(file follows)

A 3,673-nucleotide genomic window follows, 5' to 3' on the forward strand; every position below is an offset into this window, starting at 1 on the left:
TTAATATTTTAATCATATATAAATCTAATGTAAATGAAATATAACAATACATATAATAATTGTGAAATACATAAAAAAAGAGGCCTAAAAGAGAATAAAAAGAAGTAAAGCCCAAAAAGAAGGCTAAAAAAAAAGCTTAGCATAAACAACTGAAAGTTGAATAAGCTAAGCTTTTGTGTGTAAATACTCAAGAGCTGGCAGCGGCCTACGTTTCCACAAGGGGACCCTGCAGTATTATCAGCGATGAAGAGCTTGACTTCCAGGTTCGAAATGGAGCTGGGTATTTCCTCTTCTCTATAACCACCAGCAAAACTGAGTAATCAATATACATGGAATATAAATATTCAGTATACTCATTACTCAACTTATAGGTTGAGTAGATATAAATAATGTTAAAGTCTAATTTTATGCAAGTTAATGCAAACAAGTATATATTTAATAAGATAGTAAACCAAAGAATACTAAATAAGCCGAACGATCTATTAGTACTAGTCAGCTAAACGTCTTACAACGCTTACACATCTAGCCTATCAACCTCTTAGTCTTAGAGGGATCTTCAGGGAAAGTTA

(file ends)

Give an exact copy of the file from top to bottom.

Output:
A 3,673-nucleotide genomic window follows, 5' to 3' on the forward strand; every position below is an offset into this window, starting at 1 on the left:
TTAATATTTTAATCATATATAAATCTAATGTAAATGAAATATAACAATACATATAATAATTGTGAAATACATAAAAAAAGAGGCCTAAAAGAGAATAAAAAGAAGTAAAGCCCAAAAAGAAGGCTAAAAAAAAAGCTTAGCATAAACAACTGAAAGTTGAATAAGCTAAGCTTTTGTGTGTAAATACTCAAGAGCTGGCAGCGGCCTACGTTTCCACAAGGGGACCCTGCAGTATTATCAGCGATGAAGAGCTTGACTTCCAGGTTCGAAATGGAGCTGGGTATTTCCTCTTCTCTATAACCACCAGCAAAACTGAGTAATCAATATACATGGAATATAAATATTCAGTATACTCATTACTCAACTTATAGGTTGAGTAGATATAAATAATGTTAAAGTCTAATTTTATGCAAGTTAATGCAAACAAGTATATATTTAATAAGATAGTAAACCAAAGAATACTAAATAAGCCGAACGATCTATTAGTACTAGTCAGCTAAACGTCTTACAACGCTTACACATCTAGCCTATCAACCTCTTAGTCTTAGAGGGATCTTCAGGGAAAGTTA